Jaime Escalante – Wikipedia Jaime Alfonso Escalante Gutierrez was a Bolivian educator known for teaching students calculus at Garfield High School, East Los Angeles, California. Escalante was the subject of the 1988 film Stand and Deliver.
Escalante was born to two teachers of Aymara ancestry in La Paz, Bolivia. He was proud of his Aymara heritage and as an adult would proudly proclaim “The Aymara knew math before the Greeks and Egyptians”. He taught mathematics and physics for 12 years in his mother country before immigrating to the USA.
In 1974, he began teaching at Garfield High School. Escalante was initially so disheartened by the lack of preparation of his students that he called his former employer and asked for his old job back. Escalante eventually changed his mind about returning to work when he found 12 students willing to take an algebra class.
Determined to change the status quo, Escalante had to persuade the first few students who would listen to him that they could control their futures with the right education. He promised them that the jobs would be in engineering, electronics and computers but they would have to learn math to succeed.
He said to his students “I’ll teach you math and that’s your language. With that you’re going to make it. You’re going to college and sit in the first row, not the back, because you’re going to know more than anybody”.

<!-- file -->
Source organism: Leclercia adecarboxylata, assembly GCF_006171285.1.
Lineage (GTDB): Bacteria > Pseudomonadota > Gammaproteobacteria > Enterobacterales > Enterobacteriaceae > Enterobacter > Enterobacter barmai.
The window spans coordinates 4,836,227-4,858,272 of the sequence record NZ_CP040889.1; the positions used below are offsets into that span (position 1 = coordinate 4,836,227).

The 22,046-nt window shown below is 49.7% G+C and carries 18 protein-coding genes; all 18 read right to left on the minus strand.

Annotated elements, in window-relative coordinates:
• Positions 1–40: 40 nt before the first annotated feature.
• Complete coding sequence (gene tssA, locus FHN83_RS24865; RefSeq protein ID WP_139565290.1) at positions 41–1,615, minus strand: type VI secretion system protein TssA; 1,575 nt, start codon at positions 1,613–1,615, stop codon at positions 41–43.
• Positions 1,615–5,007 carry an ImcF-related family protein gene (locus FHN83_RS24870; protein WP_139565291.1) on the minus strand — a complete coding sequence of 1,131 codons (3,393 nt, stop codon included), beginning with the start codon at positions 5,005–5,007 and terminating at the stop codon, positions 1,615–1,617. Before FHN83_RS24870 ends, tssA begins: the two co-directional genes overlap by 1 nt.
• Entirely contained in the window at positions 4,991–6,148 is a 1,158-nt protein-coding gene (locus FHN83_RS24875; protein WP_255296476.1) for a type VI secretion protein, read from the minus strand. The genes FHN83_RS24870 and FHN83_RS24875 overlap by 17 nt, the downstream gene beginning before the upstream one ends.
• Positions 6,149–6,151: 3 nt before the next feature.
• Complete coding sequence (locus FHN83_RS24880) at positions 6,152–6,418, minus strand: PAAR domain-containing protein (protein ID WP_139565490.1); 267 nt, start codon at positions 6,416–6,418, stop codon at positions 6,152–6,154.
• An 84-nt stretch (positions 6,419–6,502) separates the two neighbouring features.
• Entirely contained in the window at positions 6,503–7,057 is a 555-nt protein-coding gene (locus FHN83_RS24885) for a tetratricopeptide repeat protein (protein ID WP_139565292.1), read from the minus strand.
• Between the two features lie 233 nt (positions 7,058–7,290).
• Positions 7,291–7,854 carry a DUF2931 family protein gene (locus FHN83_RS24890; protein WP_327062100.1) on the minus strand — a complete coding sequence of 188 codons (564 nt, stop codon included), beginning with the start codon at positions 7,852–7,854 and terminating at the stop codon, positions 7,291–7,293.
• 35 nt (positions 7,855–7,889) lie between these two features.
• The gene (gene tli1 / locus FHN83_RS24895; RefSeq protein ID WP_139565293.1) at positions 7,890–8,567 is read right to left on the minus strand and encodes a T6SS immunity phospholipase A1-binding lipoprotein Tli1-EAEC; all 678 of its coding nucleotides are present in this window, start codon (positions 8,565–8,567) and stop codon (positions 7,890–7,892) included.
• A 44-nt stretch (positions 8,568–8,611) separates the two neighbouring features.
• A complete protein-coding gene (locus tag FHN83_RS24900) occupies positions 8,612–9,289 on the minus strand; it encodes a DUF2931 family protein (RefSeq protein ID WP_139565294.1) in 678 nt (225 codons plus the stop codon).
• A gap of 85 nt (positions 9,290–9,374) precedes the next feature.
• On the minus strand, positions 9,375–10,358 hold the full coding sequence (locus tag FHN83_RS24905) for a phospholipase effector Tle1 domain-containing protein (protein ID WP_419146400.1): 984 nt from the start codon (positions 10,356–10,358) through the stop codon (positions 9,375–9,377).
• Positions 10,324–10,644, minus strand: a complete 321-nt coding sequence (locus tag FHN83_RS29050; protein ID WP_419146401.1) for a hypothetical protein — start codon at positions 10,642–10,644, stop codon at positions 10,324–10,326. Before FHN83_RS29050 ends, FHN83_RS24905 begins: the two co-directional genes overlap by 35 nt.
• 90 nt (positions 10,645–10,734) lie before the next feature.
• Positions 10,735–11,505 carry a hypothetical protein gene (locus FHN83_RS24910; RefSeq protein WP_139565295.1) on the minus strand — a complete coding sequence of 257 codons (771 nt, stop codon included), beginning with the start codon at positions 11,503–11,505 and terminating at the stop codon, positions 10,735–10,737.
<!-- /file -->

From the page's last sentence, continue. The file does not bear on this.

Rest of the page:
Escalante came into the national spotlight when 18 of his students passed the challenging Advanced Placement Calculus exam. The Educational Testing Service found these scores to be suspicious, because all of the students made exactly the same math error on problem #6, and also used the same unusual variable names. Fourteen of those who passed were asked to take the exam again. Twelve of the fourteen agreed to retake the test and all twelve did well enough to have their scores reinstated.
In 1988 a book Escalante: The Best Teacher in America by Jay Mathews and a movie Stand and Deliver were released detailing the events of 1982. During this time teachers and other interested observers asked to sit in on his classes. He shared with them: “The key to my success with youngsters is a very simple and time-honored tradition: hard work for teacher and student alike.”
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